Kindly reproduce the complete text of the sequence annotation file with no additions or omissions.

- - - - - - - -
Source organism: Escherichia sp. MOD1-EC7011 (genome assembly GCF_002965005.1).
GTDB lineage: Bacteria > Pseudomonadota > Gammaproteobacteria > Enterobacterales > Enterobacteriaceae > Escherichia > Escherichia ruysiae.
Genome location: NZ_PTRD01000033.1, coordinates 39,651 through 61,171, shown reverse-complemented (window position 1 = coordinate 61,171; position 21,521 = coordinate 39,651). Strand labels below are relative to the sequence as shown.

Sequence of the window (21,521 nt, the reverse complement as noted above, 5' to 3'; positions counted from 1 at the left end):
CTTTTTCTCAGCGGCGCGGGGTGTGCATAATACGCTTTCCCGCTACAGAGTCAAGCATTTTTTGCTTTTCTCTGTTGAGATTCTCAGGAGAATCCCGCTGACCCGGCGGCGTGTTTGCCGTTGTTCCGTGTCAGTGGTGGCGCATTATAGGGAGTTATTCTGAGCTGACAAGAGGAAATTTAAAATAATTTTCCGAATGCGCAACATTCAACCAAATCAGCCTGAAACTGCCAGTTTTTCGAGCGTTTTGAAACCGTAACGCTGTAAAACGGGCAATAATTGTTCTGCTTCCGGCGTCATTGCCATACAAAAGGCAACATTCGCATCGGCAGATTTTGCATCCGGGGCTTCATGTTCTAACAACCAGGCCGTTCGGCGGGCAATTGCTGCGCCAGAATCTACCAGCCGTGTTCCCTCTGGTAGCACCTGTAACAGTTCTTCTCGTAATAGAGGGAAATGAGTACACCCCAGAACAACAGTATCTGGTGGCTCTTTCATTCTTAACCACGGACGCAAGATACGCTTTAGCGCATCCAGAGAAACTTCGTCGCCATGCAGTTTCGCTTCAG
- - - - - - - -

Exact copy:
Source organism: Escherichia sp. MOD1-EC7011 (genome assembly GCF_002965005.1).
GTDB lineage: Bacteria > Pseudomonadota > Gammaproteobacteria > Enterobacterales > Enterobacteriaceae > Escherichia > Escherichia ruysiae.
Genome location: NZ_PTRD01000033.1, coordinates 39,651 through 61,171, shown reverse-complemented (window position 1 = coordinate 61,171; position 21,521 = coordinate 39,651). Strand labels below are relative to the sequence as shown.

Sequence of the window (21,521 nt, the reverse complement as noted above, 5' to 3'; positions counted from 1 at the left end):
CTTTTTCTCAGCGGCGCGGGGTGTGCATAATACGCTTTCCCGCTACAGAGTCAAGCATTTTTTGCTTTTCTCTGTTGAGATTCTCAGGAGAATCCCGCTGACCCGGCGGCGTGTTTGCCGTTGTTCCGTGTCAGTGGTGGCGCATTATAGGGAGTTATTCTGAGCTGACAAGAGGAAATTTAAAATAATTTTCCGAATGCGCAACATTCAACCAAATCAGCCTGAAACTGCCAGTTTTTCGAGCGTTTTGAAACCGTAACGCTGTAAAACGGGCAATAATTGTTCTGCTTCCGGCGTCATTGCCATACAAAAGGCAACATTCGCATCGGCAGATTTTGCATCCGGGGCTTCATGTTCTAACAACCAGGCCGTTCGGCGGGCAATTGCTGCGCCAGAATCTACCAGCCGTGTTCCCTCTGGTAGCACCTGTAACAGTTCTTCTCGTAATAGAGGGAAATGAGTACACCCCAGAACAACAGTATCTGGTGGCTCTTTCATTCTTAACCACGGACGCAAGATACGCTTTAGCGCATCCAGAGAAACTTCGTCGCCATGCAGTTTCGCTTCAG